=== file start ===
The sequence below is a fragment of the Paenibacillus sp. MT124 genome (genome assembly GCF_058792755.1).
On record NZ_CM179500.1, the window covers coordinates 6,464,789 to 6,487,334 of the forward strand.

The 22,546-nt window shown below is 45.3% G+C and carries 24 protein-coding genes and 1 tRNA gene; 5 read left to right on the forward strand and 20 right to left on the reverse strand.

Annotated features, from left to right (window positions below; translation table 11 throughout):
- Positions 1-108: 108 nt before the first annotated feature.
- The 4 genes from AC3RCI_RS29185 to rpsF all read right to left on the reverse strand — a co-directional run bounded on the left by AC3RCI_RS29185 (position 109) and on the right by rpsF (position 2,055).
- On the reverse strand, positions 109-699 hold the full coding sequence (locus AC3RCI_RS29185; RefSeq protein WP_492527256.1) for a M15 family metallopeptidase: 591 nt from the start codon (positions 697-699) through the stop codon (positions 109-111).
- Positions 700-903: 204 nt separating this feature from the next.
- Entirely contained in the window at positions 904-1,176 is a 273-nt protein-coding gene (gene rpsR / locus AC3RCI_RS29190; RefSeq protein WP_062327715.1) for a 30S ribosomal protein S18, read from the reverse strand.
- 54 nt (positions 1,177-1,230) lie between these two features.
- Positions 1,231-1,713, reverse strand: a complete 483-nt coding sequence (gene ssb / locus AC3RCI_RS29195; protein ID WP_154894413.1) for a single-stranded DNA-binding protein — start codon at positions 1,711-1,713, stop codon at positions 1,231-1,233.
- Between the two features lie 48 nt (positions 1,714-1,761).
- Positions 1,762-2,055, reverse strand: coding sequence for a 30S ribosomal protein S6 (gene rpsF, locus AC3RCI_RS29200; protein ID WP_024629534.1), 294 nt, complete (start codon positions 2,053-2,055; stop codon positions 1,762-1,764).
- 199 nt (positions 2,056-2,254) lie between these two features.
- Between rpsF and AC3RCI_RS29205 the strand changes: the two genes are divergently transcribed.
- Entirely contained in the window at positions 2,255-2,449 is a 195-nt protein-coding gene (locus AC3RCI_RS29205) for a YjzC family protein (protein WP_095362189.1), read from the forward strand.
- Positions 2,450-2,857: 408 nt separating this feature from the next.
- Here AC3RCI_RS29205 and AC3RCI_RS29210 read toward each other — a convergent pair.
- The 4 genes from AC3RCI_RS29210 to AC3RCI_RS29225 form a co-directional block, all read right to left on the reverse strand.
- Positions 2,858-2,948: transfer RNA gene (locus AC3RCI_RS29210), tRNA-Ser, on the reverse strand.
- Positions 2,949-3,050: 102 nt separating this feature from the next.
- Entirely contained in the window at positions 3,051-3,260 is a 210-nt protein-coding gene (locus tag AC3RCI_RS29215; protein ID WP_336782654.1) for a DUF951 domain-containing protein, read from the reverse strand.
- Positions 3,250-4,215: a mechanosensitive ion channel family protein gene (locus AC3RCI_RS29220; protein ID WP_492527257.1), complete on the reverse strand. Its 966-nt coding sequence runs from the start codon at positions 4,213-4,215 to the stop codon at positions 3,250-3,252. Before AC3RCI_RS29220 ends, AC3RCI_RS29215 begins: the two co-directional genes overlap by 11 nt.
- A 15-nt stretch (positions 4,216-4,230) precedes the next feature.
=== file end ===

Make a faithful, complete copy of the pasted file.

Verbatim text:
The sequence below is a fragment of the Paenibacillus sp. MT124 genome (genome assembly GCF_058792755.1).
On record NZ_CM179500.1, the window covers coordinates 6,464,789 to 6,487,334 of the forward strand.

The 22,546-nt window shown below is 45.3% G+C and carries 24 protein-coding genes and 1 tRNA gene; 5 read left to right on the forward strand and 20 right to left on the reverse strand.

Annotated features, from left to right (window positions below; translation table 11 throughout):
- Positions 1-108: 108 nt before the first annotated feature.
- The 4 genes from AC3RCI_RS29185 to rpsF all read right to left on the reverse strand — a co-directional run bounded on the left by AC3RCI_RS29185 (position 109) and on the right by rpsF (position 2,055).
- On the reverse strand, positions 109-699 hold the full coding sequence (locus AC3RCI_RS29185; RefSeq protein WP_492527256.1) for a M15 family metallopeptidase: 591 nt from the start codon (positions 697-699) through the stop codon (positions 109-111).
- Positions 700-903: 204 nt separating this feature from the next.
- Entirely contained in the window at positions 904-1,176 is a 273-nt protein-coding gene (gene rpsR / locus AC3RCI_RS29190; RefSeq protein WP_062327715.1) for a 30S ribosomal protein S18, read from the reverse strand.
- 54 nt (positions 1,177-1,230) lie between these two features.
- Positions 1,231-1,713, reverse strand: a complete 483-nt coding sequence (gene ssb / locus AC3RCI_RS29195; protein ID WP_154894413.1) for a single-stranded DNA-binding protein — start codon at positions 1,711-1,713, stop codon at positions 1,231-1,233.
- Between the two features lie 48 nt (positions 1,714-1,761).
- Positions 1,762-2,055, reverse strand: coding sequence for a 30S ribosomal protein S6 (gene rpsF, locus AC3RCI_RS29200; protein ID WP_024629534.1), 294 nt, complete (start codon positions 2,053-2,055; stop codon positions 1,762-1,764).
- 199 nt (positions 2,056-2,254) lie between these two features.
- Between rpsF and AC3RCI_RS29205 the strand changes: the two genes are divergently transcribed.
- Entirely contained in the window at positions 2,255-2,449 is a 195-nt protein-coding gene (locus AC3RCI_RS29205) for a YjzC family protein (protein WP_095362189.1), read from the forward strand.
- Positions 2,450-2,857: 408 nt separating this feature from the next.
- Here AC3RCI_RS29205 and AC3RCI_RS29210 read toward each other — a convergent pair.
- The 4 genes from AC3RCI_RS29210 to AC3RCI_RS29225 form a co-directional block, all read right to left on the reverse strand.
- Positions 2,858-2,948: transfer RNA gene (locus AC3RCI_RS29210), tRNA-Ser, on the reverse strand.
- Positions 2,949-3,050: 102 nt separating this feature from the next.
- Entirely contained in the window at positions 3,051-3,260 is a 210-nt protein-coding gene (locus tag AC3RCI_RS29215; protein ID WP_336782654.1) for a DUF951 domain-containing protein, read from the reverse strand.
- Positions 3,250-4,215: a mechanosensitive ion channel family protein gene (locus AC3RCI_RS29220; protein ID WP_492527257.1), complete on the reverse strand. Its 966-nt coding sequence runs from the start codon at positions 4,213-4,215 to the stop codon at positions 3,250-3,252. Before AC3RCI_RS29220 ends, AC3RCI_RS29215 begins: the two co-directional genes overlap by 11 nt.
- A 15-nt stretch (positions 4,216-4,230) precedes the next feature.